Stars Over Katahdin is an annual celebration of the unparalleled night skies of the Katahdin region. Each year, Friends of Katahdin Woods and Waters gathers Volunteers In Parks (VIP) astronomers and star enthusiasts to enjoy the Monument in fall and observe the stunning celestial objects above the Loop Road Overlook at Mile 6.4.
STARS OVER KATAHDIN 2019
Saturday, September 21st
The Loop Road Overlook at Mile 6.4
Event details forthcoming
We’re still working on the exact programming for 2019’s Stars Over Katahdin, but, given the success of previous events hosted by Elliotsville Plantation, Inc, we have our framework. We plan on hosting the annual campfire chat below the Loop Road Overlook where, with hot cocoa and s’mores in hand, some of our volunteers share scientific lessons and rousing anecdotes while we wait for the skies to darken. Following our campfire program, we head to the Loop Road Overlook where our Astro VIPs teach us what lies overhead through interpretation of stars, planets, and celestial objects seen with telescopes, binoculars, and the naked eye.
In year’s past, the Katahdin Learning Project and Northern Stars Planetarium teamed up to bring students at Katahdin Elementary and Oprick Myal Elementary interactive presentations on the night skies. We also work to build out exciting daytime programming around the night sky viewing while there’s still daylight to enjoy. The event takes place around the time when foliage is peaking in the north woods, so we often organize hikes in and around the Monument.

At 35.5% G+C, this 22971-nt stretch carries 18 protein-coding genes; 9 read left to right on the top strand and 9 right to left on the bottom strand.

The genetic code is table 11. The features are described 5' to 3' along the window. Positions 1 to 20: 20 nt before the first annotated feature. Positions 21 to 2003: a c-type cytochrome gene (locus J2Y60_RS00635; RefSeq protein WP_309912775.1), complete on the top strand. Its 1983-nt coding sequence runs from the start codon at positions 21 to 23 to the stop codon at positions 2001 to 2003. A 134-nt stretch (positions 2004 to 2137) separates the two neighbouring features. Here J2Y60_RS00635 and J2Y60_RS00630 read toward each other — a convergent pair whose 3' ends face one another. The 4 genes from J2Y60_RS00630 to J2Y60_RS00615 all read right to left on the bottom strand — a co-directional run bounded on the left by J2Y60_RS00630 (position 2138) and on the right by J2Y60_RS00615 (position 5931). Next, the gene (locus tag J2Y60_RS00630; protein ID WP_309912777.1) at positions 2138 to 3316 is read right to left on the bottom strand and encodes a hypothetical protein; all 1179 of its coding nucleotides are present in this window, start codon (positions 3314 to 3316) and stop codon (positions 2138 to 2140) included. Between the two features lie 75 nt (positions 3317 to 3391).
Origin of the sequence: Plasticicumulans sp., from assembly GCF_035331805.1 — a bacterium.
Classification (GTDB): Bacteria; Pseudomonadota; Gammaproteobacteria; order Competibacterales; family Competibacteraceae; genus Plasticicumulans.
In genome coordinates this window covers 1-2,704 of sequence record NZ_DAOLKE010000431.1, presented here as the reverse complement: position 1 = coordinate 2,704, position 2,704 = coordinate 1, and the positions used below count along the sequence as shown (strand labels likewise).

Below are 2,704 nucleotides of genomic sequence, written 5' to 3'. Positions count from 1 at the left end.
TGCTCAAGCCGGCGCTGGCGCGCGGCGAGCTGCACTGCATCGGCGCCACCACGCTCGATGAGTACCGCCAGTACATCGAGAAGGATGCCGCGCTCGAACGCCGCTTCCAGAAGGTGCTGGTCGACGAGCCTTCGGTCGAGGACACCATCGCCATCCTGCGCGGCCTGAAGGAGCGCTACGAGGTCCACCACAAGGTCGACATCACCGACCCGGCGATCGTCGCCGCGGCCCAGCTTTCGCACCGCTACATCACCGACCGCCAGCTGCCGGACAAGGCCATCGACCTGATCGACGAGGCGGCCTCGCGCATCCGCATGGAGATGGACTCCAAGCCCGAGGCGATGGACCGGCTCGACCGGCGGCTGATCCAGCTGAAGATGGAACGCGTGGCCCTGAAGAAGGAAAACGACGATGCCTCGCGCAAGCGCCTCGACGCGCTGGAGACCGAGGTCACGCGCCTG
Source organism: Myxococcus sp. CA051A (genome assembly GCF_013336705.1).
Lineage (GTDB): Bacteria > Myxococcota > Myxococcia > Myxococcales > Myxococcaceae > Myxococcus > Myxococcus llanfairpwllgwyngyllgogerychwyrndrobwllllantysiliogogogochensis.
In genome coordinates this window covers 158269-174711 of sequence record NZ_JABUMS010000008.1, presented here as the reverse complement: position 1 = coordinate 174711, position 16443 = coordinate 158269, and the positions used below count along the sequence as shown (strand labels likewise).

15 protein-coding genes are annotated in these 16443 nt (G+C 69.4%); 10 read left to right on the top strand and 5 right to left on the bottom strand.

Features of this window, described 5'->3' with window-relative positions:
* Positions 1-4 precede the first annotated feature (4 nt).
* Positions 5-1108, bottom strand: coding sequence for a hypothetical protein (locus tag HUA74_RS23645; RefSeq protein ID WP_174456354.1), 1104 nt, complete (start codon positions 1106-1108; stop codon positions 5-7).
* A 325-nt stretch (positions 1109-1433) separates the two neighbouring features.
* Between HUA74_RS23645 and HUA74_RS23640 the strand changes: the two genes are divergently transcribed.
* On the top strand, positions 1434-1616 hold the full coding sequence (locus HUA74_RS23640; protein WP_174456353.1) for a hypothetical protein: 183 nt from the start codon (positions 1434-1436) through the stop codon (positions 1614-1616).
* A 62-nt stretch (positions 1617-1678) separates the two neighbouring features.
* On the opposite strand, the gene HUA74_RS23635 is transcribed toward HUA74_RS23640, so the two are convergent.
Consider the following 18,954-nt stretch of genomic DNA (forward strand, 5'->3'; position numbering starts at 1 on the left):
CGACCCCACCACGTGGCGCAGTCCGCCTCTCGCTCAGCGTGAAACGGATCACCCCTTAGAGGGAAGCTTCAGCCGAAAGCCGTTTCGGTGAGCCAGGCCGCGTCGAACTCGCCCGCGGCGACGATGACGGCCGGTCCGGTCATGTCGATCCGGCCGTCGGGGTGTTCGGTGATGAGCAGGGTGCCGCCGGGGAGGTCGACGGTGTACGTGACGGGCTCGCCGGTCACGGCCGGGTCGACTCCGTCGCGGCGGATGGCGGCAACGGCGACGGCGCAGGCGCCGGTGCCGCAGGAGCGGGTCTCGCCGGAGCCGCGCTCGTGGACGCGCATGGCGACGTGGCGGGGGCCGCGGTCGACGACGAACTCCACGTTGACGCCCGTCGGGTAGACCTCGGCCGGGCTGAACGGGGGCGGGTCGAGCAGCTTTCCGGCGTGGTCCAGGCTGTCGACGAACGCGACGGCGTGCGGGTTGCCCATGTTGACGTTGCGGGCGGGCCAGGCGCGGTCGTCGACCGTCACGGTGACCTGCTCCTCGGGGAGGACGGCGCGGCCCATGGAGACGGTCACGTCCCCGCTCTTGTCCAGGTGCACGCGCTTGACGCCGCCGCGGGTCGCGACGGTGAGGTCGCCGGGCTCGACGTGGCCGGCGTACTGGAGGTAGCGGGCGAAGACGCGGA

Stars Over the Katahdin takes place while Friends, EPI, and the National Park Service continue their collective effort to have the Monument designated as a Dark Sky Sanctuary by the International Dark Sky Association. The efforts to conserve the night skies of the region were previously covered in the Portland Press Herald’s feature “Let there be dark: Advocates push Maine as astrotourism destination” and The County’s article “Dark skies a resource to protect.” Light pollution maps show that this part of Maine is home to a patch of dark skies larger than any other in the United States East of the Mississippi River. With a total eclipse expected to move directly over the Monument in 2024, dark sky advocates pushing for the International Dark Sky Sanctuary hope Katahdin Woods and Waters can be a major destination for astrotourists from across the world.